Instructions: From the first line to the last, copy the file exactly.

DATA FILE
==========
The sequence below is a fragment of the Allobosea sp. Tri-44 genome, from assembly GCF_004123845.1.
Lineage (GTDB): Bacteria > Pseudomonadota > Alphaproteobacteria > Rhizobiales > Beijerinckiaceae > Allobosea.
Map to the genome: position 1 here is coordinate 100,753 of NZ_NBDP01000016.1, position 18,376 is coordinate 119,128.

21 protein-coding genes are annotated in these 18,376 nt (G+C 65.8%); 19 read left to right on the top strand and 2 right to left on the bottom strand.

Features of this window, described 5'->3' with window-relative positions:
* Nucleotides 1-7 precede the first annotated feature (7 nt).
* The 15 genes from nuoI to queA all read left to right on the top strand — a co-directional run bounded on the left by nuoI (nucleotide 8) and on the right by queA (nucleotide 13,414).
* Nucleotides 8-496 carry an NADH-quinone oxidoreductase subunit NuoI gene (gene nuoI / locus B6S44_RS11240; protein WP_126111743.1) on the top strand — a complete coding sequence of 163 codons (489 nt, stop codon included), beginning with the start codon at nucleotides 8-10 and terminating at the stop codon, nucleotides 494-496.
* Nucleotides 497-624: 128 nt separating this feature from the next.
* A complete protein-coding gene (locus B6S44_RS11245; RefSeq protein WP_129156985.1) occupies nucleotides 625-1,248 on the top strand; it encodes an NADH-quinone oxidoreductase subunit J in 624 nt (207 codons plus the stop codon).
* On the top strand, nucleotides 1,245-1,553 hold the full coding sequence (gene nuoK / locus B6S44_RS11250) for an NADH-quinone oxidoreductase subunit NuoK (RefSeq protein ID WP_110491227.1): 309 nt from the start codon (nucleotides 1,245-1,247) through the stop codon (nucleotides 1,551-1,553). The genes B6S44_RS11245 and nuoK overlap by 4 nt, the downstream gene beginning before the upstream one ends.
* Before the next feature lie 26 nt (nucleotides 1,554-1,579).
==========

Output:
The sequence below is a fragment of the Allobosea sp. Tri-44 genome, from assembly GCF_004123845.1.
Lineage (GTDB): Bacteria > Pseudomonadota > Alphaproteobacteria > Rhizobiales > Beijerinckiaceae > Allobosea.
Map to the genome: position 1 here is coordinate 100,753 of NZ_NBDP01000016.1, position 18,376 is coordinate 119,128.

21 protein-coding genes are annotated in these 18,376 nt (G+C 65.8%); 19 read left to right on the top strand and 2 right to left on the bottom strand.

Features of this window, described 5'->3' with window-relative positions:
* Nucleotides 1-7 precede the first annotated feature (7 nt).
* The 15 genes from nuoI to queA all read left to right on the top strand — a co-directional run bounded on the left by nuoI (nucleotide 8) and on the right by queA (nucleotide 13,414).
* Nucleotides 8-496 carry an NADH-quinone oxidoreductase subunit NuoI gene (gene nuoI / locus B6S44_RS11240; protein WP_126111743.1) on the top strand — a complete coding sequence of 163 codons (489 nt, stop codon included), beginning with the start codon at nucleotides 8-10 and terminating at the stop codon, nucleotides 494-496.
* Nucleotides 497-624: 128 nt separating this feature from the next.
* A complete protein-coding gene (locus B6S44_RS11245; RefSeq protein WP_129156985.1) occupies nucleotides 625-1,248 on the top strand; it encodes an NADH-quinone oxidoreductase subunit J in 624 nt (207 codons plus the stop codon).
* On the top strand, nucleotides 1,245-1,553 hold the full coding sequence (gene nuoK / locus B6S44_RS11250) for an NADH-quinone oxidoreductase subunit NuoK (RefSeq protein ID WP_110491227.1): 309 nt from the start codon (nucleotides 1,245-1,247) through the stop codon (nucleotides 1,551-1,553). The genes B6S44_RS11245 and nuoK overlap by 4 nt, the downstream gene beginning before the upstream one ends.
* Before the next feature lie 26 nt (nucleotides 1,554-1,579).